Pulmonary Fibrosis

Many people with Pulmonary Fibrosis (PF) do not receive a diagnosis until they have had symptoms for some time. The diagnosis of Pulmonary Fibrosis can be challenging because it can be confused with other lung conditions such as asthma, Chronic Obstructive Pulmonary Disease (COPD) and heart disease.

There are more than 200 types of PF. It is important for your healthcare team to identify the underlying type of PF, to help determine the most appropriate treatment options for your condition. It therefore requires careful evaluation by a specialist. Some of the tests they will perform include: 

  • Physical examination: Your specialist doctor will listen to your chest to see if they can hear fine crackles in your chest that can sound like velcro. These can be a valuable sign in early diagnosis.  
  • Blood tests: This is mainly to exclude known causes of lung scaring.  
  • Lung function (breathing) tests: To measure how well your lungs are working. This is also an important measure of how your disease is progressing over time.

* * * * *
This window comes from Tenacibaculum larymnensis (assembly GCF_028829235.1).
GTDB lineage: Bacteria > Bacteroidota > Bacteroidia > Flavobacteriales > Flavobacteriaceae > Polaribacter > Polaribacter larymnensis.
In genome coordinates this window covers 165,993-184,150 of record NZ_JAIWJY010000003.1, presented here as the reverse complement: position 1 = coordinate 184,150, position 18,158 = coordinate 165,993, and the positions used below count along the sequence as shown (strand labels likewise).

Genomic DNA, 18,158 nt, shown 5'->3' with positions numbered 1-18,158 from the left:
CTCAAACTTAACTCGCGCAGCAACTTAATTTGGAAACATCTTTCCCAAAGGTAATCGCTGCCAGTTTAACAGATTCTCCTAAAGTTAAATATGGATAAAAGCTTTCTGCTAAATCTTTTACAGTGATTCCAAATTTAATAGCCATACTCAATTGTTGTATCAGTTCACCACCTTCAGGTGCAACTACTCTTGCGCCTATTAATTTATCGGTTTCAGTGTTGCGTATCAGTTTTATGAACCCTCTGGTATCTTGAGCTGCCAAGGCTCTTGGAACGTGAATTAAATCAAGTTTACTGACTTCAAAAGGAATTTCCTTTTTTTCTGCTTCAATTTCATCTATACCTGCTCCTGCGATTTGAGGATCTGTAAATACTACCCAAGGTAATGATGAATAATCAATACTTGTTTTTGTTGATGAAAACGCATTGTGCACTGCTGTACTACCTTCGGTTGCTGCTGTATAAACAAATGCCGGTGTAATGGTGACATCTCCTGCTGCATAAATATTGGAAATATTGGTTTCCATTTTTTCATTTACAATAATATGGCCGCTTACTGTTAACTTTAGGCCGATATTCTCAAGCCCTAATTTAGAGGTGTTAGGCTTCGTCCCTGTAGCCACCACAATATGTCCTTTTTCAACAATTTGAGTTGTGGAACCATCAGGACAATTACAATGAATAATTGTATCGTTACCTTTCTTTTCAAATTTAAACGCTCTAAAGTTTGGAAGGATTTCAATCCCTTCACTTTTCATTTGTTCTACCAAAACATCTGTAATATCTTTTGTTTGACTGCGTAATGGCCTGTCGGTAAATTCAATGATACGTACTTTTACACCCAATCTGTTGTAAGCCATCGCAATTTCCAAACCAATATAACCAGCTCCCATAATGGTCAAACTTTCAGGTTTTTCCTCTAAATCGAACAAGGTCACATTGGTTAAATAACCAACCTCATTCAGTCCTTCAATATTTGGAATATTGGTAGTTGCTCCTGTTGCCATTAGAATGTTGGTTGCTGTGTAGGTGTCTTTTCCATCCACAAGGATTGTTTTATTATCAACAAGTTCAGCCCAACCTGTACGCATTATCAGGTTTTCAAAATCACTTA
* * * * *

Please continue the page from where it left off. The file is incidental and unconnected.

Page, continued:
• Chest X-ray: To look for any signs of PF, although this does not always show the disease, especially in the early stages. 
  • High resolution computed tomography (HRCT) chest scan: This is a CT scan that uses specific techniques to enhance the quality of the images and provides very detailed pictures of your lungs.  
  • Lung biopsy: This might be required in some cases. 

Once the results are available, a specialist team of healthcare professionals (such as doctors, radiologists, pathologists) may meet together to determine your final diagnosis. This group of healthcare professionals is called a Multidisciplinary Team (MDT). 

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